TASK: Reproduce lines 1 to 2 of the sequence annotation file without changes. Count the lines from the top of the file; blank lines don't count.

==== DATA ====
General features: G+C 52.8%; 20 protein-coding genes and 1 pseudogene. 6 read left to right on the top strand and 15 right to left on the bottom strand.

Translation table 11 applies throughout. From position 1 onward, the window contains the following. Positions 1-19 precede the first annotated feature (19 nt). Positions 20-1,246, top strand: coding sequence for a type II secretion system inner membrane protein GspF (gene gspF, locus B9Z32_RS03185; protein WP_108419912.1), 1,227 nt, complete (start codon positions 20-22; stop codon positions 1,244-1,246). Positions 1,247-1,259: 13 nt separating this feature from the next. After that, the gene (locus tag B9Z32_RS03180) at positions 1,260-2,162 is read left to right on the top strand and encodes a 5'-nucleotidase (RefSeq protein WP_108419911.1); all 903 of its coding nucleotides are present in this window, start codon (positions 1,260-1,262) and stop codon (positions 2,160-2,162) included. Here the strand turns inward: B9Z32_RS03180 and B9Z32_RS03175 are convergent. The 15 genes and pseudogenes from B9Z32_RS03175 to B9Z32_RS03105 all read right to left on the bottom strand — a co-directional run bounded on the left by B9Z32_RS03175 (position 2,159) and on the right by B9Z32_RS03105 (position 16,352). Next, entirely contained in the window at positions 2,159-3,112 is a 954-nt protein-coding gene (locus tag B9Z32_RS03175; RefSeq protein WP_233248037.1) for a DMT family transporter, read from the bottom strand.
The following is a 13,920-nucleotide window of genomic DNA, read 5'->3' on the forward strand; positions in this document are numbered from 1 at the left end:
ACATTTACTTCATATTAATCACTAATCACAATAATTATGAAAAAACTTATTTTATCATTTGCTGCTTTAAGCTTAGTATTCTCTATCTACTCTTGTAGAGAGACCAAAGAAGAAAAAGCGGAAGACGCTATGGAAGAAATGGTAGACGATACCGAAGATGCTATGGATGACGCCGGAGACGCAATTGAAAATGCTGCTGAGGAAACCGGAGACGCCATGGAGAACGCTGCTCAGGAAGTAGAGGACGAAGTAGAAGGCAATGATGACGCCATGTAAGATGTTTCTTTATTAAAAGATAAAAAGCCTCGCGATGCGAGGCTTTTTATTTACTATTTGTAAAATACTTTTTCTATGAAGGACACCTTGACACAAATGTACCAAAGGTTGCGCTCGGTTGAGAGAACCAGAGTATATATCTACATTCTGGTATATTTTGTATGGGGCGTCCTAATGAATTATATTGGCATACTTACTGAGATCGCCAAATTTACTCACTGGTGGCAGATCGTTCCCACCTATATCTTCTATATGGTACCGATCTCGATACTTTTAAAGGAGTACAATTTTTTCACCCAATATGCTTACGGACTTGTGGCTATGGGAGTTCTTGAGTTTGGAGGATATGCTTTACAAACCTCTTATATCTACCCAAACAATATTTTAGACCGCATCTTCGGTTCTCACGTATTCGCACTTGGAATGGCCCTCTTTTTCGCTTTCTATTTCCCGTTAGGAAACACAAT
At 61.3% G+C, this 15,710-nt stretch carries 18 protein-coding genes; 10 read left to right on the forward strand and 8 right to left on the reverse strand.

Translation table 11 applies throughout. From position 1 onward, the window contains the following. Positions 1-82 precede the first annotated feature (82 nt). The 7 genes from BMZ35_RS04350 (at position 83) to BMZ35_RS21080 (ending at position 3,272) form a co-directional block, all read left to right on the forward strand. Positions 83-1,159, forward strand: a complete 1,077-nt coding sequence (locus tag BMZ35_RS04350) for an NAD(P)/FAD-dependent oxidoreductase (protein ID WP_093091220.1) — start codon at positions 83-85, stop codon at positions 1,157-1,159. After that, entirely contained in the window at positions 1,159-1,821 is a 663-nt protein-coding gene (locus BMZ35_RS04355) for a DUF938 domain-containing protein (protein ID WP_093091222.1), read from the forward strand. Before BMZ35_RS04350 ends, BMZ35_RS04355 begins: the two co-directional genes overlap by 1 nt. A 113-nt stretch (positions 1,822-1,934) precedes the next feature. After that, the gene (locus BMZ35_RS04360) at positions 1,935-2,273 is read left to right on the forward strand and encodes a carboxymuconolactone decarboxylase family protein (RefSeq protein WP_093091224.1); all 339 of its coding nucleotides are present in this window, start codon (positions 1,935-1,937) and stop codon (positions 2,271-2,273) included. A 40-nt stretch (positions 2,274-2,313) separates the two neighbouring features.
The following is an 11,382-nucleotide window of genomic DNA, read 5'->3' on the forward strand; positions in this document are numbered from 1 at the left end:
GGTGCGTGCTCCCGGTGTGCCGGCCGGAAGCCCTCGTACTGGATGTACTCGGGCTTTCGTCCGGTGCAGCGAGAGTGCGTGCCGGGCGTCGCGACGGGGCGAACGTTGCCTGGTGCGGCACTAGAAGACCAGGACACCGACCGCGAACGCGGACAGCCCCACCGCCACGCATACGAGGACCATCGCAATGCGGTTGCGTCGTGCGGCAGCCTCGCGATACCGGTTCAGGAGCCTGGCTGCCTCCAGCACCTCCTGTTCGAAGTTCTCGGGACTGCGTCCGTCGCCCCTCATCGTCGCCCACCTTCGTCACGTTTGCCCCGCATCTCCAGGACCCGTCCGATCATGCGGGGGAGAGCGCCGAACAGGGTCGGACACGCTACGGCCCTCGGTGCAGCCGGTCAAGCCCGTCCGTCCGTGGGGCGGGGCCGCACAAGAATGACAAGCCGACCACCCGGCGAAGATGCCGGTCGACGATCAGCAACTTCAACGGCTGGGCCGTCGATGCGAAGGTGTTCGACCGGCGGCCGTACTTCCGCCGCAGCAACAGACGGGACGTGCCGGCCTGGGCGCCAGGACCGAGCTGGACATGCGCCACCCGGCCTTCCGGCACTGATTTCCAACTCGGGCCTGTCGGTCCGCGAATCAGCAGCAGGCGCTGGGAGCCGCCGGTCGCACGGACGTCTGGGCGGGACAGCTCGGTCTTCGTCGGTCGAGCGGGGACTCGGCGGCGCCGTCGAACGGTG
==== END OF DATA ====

General features: G+C 52.8%; 20 protein-coding genes and 1 pseudogene. 6 read left to right on the top strand and 15 right to left on the bottom strand.

Translation table 11 applies throughout. From position 1 onward, the window contains the following. Positions 1-19 precede the first annotated feature (19 nt). Positions 20-1,246, top strand: coding sequence for a type II secretion system inner membrane protein GspF (gene gspF, locus B9Z32_RS03185; protein WP_108419912.1), 1,227 nt, complete (start codon positions 20-22; stop codon positions 1,244-1,246). Positions 1,247-1,259: 13 nt separating this feature from the next. After that, the gene (locus tag B9Z32_RS03180) at positions 1,260-2,162 is read left to right on the top strand and encodes a 5'-nucleotidase (RefSeq protein WP_108419911.1); all 903 of its coding nucleotides are present in this window, start codon (positions 1,260-1,262) and stop codon (positions 2,160-2,162) included. Here the strand turns inward: B9Z32_RS03180 and B9Z32_RS03175 are convergent. The 15 genes and pseudogenes from B9Z32_RS03175 to B9Z32_RS03105 all read right to left on the bottom strand — a co-directional run bounded on the left by B9Z32_RS03175 (position 2,159) and on the right by B9Z32_RS03105 (position 16,352). Next, entirely contained in the window at positions 2,159-3,112 is a 954-nt protein-coding gene (locus tag B9Z32_RS03175; RefSeq protein WP_233248037.1) for a DMT family transporter, read from the bottom strand.